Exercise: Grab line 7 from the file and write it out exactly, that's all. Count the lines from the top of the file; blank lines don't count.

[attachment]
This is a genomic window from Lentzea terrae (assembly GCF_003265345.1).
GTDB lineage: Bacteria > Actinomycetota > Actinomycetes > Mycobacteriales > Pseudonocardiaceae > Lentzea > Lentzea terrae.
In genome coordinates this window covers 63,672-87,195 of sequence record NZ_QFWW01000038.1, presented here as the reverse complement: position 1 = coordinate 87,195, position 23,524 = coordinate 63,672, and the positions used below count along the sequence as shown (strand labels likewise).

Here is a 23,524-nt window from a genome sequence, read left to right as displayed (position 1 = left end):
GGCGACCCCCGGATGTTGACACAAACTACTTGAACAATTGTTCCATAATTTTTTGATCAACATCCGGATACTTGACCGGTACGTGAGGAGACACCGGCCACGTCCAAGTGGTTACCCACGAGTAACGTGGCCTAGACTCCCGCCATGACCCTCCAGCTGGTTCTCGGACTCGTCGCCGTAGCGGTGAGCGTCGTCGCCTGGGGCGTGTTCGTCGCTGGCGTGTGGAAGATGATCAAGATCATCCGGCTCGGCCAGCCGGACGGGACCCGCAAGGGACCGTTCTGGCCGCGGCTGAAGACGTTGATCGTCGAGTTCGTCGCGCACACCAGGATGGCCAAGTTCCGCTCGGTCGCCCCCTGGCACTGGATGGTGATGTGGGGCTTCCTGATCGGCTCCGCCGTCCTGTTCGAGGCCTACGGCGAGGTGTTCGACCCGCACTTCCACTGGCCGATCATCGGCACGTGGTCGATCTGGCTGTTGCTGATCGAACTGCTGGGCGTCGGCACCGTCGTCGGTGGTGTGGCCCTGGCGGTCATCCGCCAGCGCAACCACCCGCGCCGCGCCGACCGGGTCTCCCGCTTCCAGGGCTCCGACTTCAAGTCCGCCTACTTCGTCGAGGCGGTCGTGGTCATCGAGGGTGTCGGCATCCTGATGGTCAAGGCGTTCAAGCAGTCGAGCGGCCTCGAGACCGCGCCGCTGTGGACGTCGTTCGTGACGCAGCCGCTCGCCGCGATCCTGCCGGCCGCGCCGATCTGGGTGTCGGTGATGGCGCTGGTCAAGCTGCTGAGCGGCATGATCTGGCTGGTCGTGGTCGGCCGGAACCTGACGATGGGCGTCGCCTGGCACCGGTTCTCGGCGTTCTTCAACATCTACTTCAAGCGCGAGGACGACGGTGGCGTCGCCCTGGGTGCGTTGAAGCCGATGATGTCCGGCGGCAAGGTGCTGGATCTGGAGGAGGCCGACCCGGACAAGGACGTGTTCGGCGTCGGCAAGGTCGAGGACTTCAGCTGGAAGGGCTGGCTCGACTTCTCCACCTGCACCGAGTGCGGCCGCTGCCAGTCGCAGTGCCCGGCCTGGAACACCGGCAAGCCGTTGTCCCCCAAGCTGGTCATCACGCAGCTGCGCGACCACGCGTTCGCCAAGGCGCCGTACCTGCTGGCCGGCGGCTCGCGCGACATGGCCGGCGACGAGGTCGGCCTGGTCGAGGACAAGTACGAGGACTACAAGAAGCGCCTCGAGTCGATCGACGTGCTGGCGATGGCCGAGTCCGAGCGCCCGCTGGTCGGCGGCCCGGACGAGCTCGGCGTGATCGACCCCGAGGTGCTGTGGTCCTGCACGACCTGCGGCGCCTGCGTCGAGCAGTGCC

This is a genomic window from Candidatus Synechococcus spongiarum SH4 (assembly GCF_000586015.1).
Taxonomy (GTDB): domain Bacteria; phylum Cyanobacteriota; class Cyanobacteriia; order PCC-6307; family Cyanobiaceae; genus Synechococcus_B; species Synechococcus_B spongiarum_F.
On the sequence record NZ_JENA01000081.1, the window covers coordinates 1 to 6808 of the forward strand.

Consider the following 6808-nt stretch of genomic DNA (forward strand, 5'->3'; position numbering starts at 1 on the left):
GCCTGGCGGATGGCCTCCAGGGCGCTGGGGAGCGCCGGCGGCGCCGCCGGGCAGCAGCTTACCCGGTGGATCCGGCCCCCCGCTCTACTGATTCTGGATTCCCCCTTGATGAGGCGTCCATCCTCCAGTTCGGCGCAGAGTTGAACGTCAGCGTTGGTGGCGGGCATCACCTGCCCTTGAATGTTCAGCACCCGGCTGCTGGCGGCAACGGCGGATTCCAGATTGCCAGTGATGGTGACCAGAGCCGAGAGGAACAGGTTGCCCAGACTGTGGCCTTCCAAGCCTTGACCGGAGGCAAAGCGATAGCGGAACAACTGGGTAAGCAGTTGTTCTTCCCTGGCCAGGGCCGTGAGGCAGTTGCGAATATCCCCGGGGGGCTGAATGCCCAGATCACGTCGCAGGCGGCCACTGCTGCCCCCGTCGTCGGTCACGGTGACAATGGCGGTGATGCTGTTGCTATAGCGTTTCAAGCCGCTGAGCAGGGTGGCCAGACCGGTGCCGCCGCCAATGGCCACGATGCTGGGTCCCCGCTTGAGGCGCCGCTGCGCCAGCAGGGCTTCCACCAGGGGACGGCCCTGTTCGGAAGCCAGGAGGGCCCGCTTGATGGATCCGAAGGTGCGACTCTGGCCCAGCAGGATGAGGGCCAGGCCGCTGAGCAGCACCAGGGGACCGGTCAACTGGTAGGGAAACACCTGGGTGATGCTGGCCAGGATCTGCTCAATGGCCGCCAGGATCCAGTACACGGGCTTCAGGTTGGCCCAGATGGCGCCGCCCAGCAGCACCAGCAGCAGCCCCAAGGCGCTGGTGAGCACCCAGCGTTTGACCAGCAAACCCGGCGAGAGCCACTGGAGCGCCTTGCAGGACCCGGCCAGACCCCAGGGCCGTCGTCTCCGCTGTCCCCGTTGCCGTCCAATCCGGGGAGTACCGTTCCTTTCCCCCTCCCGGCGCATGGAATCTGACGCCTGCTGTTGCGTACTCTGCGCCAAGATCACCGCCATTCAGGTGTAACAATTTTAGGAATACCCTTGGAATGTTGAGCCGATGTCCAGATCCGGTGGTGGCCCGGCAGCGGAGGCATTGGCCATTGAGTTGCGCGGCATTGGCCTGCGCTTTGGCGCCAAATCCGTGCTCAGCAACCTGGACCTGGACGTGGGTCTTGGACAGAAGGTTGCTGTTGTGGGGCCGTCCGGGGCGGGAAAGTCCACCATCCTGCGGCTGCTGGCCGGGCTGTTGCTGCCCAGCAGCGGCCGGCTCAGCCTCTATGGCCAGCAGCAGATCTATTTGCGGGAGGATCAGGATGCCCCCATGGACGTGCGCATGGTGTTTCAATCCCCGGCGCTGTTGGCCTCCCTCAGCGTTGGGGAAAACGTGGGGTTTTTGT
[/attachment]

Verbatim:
Taxonomy (GTDB): domain Bacteria; phylum Cyanobacteriota; class Cyanobacteriia; order PCC-6307; family Cyanobiaceae; genus Synechococcus_B; species Synechococcus_B spongiarum_F.